Mitt Romney, draft dodger, has wide support of military veterans

It’s rather well-known by now amongst those who care for matters political that Mitt Romney conveniently received a Vietnam War deferment for Mormon missionary work in Paris, France. This detail wouldn’t be so interesting if it were not for Romney’s pro-Vietnam war position activities in 1968, in which he staged a counter-protest to demonstrations against Stanford University’s draft-status tests.

Indeed, if he was so gung-ho about the anti-communist effort in Vietnam, why didn’t he simply bypass the draft and enlist? For Romney, religion was a convenient shelter. He was not ultimately interested in the blood and gore of battle but in the wars launched by men in boardrooms against other companies and, indeed, common people.

So it is with some wonder that a recent poll indicates Romney enjoys wide support from military veterans.

According to a Gallup poll, veterans account for 13% of the U.S. population, though it is mostly comprised of older men. “U.S. veterans… support Mitt Romney over Barack Obama for president by 58% to 34%, while nonveterans give Obama a four-percentage-point edge,” reports Gallup, which added, “Those younger than 50 are roughly as likely to support Romney as are those 60 and older.”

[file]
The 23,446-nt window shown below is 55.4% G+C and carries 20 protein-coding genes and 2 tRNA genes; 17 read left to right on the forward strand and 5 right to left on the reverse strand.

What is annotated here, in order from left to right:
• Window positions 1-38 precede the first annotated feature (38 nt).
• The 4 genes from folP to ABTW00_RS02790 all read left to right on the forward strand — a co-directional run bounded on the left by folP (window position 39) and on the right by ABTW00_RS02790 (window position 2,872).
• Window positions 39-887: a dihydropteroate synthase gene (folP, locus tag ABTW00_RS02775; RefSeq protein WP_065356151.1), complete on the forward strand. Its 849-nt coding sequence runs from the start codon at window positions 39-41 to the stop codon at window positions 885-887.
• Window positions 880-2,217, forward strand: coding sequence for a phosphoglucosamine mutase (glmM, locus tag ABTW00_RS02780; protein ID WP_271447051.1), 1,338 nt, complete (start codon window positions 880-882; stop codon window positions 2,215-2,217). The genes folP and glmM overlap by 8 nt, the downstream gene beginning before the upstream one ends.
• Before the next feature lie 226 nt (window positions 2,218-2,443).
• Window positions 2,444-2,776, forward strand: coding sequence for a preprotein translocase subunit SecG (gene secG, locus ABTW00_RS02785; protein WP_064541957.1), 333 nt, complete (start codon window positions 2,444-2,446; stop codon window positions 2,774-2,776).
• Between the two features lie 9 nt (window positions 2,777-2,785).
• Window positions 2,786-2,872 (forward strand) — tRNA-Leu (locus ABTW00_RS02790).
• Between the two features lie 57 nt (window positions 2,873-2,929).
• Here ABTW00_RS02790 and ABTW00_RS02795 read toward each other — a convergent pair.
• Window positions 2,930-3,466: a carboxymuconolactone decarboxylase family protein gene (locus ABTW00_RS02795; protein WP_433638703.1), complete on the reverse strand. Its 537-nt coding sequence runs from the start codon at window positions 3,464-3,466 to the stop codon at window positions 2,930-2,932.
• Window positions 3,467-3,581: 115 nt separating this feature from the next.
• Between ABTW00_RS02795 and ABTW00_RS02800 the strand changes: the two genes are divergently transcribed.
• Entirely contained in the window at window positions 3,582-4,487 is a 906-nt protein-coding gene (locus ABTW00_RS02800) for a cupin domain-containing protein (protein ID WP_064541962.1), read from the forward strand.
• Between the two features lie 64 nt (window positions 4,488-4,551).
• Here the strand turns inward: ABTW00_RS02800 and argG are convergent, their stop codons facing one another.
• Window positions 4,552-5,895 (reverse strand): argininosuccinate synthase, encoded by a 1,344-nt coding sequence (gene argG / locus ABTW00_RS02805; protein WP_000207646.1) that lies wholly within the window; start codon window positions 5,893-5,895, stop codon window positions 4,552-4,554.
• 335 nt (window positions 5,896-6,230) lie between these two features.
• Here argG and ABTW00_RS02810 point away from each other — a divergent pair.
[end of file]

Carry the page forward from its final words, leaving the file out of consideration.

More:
Perhaps the current veteran support for Romney is simply a function of many military folk traditionally voting Republican. The GOP is quite open about a robust defense budget, which signals (at least symbolically) no shortage of work for warriors. However, one is left wondering if the GOP’s penchant for war-making ever enters the veteran thought process. And when one considers the fact that President Obama has hardly cut the defense budget — indeed, he has maintained it — the bafflement only grows.

What veterans must see in Mitt Romney, a draft dodger who received three academic deferments after the gift of his religion, would be a source of curiosity if it were not so damned discouraging. Nothing in his personal and business biography indicates any sort of comparable life experience with the average veteran. But this is the version of America hatched from that acting hack Ronald Reagan. The genius of his method — and it was an acting method — is to adopt a role and project an image of success (financial and economic prosperity) that so stupefies an audience (voting population) that reason is rendered a mental after-thought.